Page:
Press secretary Margita Thompson said Schwarzenegger’s calendar shows that “he’s busy being the governor of the state” and working “to further the people’s agenda.”

The calendars paint an incomplete picture, however, of who sees Schwarzenegger how often and what they talk about.

Month after month, the governor’s calendars refer loosely to briefings on energy policy, but these entries often don’t detail who was there.

The calendars are vague as to which independent energy and liquefied natural gas interests met with Schwarzenegger; some are represented by his political consultant, Mike Murphy, who has been criticized for using his ties to the governor to attract corporate business. While Murphy and the governor meet and speak often, Murphy is not mentioned by name in calendar appointments.

There are countless notations of “staff time,” for instance, with no indication of topic. The schedules show 75 “private day” listings – mostly weekends – even though Schwarzenegger is known to often hold meetings at his Los Angeles home and elsewhere that don’t appear on his official calendar.

On many of the pages released, there may be one or two meetings listed – with the rest of the day blank. Other days list repeated media sessions, including more than four hours of interviews and photo shoots for the current cover of Vanity Fair magazine.

“The public records act only covers formal meetings, and he’s adept at having casual encounters that don’t count,” said Barbara O’Connor, director of the Institute for the Study of Politics and the Media at California State University, Sacramento.

Past governors have refused to make even their partial calendars available, citing a 1991 state Supreme Court ruling that said they’re part of government’s “deliberative process” and not covered by public records laws.

“A door that has been double-locked for over a decade in California has now been pried open at least a crack,” said Peter Scheer, executive director of the California First Amendment Coalition.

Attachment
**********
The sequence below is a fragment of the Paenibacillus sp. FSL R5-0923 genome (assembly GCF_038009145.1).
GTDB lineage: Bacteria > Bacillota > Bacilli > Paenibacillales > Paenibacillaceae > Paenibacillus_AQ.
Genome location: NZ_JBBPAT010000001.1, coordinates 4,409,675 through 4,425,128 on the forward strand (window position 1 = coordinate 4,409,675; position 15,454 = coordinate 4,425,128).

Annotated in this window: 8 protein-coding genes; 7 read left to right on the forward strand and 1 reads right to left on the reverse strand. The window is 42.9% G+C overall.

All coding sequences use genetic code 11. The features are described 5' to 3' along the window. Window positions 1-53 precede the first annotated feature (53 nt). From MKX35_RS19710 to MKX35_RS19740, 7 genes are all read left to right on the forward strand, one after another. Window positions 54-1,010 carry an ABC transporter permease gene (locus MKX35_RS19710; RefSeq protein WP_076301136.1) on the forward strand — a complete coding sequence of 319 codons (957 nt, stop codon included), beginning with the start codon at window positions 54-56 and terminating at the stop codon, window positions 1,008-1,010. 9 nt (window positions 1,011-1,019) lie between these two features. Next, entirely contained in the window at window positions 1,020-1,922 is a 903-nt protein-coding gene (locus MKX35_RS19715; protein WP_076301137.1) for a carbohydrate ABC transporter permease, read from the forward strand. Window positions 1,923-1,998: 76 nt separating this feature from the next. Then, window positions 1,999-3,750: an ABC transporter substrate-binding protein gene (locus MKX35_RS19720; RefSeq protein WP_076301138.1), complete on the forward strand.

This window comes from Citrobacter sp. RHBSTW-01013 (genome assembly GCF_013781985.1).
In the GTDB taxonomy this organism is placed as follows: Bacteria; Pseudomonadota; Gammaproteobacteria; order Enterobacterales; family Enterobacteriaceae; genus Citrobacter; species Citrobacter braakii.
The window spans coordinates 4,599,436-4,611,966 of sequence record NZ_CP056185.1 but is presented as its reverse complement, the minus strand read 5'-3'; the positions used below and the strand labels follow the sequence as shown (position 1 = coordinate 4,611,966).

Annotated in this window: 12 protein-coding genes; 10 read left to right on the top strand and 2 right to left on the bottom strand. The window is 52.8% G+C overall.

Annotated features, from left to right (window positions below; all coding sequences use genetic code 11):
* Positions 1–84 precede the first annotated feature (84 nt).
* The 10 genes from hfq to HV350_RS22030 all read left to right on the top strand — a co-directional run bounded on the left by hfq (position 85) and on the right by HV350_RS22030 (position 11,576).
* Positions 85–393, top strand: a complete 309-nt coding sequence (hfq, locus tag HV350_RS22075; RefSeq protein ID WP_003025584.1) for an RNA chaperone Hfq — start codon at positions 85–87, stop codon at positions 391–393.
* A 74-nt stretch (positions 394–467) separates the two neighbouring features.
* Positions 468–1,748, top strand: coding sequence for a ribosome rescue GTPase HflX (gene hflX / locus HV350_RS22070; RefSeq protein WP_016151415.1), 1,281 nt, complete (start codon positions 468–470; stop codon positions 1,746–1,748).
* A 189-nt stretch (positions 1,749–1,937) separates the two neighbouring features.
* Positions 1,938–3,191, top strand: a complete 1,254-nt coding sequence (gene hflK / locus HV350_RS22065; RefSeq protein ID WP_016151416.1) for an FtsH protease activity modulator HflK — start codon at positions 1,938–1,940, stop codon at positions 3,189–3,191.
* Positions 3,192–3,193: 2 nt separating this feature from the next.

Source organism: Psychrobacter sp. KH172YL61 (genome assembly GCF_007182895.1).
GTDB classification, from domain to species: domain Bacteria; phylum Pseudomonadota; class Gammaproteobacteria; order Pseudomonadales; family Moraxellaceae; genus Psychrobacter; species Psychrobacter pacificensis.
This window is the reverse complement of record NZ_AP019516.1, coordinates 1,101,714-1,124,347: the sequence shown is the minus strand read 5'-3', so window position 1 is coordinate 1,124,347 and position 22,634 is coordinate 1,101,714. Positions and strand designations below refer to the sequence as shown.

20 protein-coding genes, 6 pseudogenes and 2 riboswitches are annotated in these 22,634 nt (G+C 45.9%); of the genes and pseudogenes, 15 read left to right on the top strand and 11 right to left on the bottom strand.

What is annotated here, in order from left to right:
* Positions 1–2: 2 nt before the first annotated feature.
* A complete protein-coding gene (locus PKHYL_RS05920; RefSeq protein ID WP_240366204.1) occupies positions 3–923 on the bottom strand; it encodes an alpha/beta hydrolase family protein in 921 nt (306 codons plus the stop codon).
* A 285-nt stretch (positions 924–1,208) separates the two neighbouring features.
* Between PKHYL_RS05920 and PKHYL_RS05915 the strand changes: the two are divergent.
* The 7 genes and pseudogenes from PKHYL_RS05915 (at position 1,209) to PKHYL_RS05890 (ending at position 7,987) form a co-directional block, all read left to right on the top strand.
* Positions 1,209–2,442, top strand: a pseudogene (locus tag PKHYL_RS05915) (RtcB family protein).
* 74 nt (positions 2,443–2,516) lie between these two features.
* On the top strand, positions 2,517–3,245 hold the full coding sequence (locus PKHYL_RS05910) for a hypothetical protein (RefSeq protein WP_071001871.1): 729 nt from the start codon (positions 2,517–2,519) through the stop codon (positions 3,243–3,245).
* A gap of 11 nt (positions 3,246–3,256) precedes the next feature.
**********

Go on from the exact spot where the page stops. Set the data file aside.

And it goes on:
Schwarzenegger’s office released the calendars after Scheer’s group made a formal public records act request following the November election, in which 83 percent of California voters approved Proposition 59. The measure didn’t require release of the calendars, but it seeks to make it more difficult for officials to withhold such records.

The calendars were released to Sheer’s group and several newspapers, including The Bee, that had also requested them.

Legal Affairs Secretary Peter Siggins said personal information was deleted, as was anything regarding personnel matters, the governor’s security or his travel itinerary. In the future, Schwarzenegger’s office will make his schedule available every two weeks.

Scheer said the act of releasing the calendars might ultimately prove to be more meaningful than what’s in them.

“Symbolically, this is a hugely important step because it shows every government official in the state of California that the governor takes very seriously his obligations under our open-government laws,” Scheer said.

“I think every lower-level official throughout the state – every mayor, every school superintendent, every school board member – is going to be hard-pressed to withhold the kind of information that Gov. Schwarzenegger has turned over.”

By Gary Delsohn and Margaret Talev